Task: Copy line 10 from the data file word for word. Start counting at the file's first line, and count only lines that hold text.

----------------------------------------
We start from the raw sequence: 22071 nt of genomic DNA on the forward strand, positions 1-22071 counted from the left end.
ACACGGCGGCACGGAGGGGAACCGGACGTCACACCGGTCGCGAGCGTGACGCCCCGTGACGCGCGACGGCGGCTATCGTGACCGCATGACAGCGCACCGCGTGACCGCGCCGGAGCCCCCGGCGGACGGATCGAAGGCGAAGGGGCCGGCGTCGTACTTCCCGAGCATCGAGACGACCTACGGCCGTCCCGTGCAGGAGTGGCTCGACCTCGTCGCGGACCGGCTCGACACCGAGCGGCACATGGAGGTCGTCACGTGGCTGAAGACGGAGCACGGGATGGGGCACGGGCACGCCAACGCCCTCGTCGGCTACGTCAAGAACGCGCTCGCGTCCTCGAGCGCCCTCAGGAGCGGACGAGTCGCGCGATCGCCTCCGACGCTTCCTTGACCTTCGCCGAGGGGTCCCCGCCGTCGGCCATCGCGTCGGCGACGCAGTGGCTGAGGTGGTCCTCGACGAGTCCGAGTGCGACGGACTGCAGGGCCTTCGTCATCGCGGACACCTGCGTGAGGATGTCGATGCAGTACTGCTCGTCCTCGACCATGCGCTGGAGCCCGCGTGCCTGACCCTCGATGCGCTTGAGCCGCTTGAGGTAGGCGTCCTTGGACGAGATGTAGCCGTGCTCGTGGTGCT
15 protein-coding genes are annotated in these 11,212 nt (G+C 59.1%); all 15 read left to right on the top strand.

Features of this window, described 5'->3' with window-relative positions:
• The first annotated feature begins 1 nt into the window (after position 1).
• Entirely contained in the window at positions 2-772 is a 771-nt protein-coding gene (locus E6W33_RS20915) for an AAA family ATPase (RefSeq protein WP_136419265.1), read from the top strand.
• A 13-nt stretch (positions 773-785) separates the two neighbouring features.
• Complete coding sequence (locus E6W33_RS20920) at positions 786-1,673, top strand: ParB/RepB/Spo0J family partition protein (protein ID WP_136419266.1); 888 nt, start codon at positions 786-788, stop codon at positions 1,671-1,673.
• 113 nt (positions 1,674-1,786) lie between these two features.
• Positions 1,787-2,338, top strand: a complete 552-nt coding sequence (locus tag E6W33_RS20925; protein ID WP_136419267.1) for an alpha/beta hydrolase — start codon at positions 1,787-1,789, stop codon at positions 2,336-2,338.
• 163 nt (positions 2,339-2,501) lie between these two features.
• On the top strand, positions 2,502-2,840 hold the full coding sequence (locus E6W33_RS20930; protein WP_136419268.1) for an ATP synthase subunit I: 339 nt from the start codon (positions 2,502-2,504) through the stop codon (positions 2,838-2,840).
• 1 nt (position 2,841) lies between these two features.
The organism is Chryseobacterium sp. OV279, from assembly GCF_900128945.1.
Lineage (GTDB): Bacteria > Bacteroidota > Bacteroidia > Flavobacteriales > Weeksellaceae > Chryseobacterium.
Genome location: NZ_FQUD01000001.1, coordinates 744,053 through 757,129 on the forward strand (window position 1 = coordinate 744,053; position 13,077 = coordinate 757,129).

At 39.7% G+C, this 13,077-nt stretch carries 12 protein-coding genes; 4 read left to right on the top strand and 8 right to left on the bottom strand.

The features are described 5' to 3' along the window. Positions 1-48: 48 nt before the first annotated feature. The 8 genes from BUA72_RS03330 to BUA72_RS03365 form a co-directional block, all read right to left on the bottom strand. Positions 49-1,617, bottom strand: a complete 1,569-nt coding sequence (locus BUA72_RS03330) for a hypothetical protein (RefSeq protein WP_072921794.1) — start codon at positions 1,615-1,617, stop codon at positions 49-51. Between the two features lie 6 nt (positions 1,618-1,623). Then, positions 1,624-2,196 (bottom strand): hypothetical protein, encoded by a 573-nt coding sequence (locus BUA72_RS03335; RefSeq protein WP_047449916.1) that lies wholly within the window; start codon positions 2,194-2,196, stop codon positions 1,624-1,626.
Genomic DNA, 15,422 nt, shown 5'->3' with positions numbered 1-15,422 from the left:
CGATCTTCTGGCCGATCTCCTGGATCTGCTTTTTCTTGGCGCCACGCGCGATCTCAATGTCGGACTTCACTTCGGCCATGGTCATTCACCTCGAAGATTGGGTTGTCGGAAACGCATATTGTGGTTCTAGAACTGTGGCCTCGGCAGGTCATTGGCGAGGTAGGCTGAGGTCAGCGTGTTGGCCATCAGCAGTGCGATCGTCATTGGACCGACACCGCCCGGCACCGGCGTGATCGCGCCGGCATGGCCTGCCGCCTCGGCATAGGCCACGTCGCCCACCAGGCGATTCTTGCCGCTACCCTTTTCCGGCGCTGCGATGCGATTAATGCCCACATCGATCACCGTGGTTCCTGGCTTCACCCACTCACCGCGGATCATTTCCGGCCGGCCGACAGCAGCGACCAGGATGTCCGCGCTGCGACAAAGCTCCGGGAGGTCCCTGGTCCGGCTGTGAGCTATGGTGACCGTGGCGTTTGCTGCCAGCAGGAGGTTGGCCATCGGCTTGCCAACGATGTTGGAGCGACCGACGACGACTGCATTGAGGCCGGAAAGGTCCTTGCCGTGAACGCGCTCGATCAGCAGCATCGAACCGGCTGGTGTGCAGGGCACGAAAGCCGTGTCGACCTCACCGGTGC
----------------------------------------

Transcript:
• Positions 1,787-2,338, top strand: a complete 552-nt coding sequence (locus tag E6W33_RS20925; protein ID WP_136419267.1) for an alpha/beta hydrolase — start codon at positions 1,787-1,789, stop codon at positions 2,336-2,338.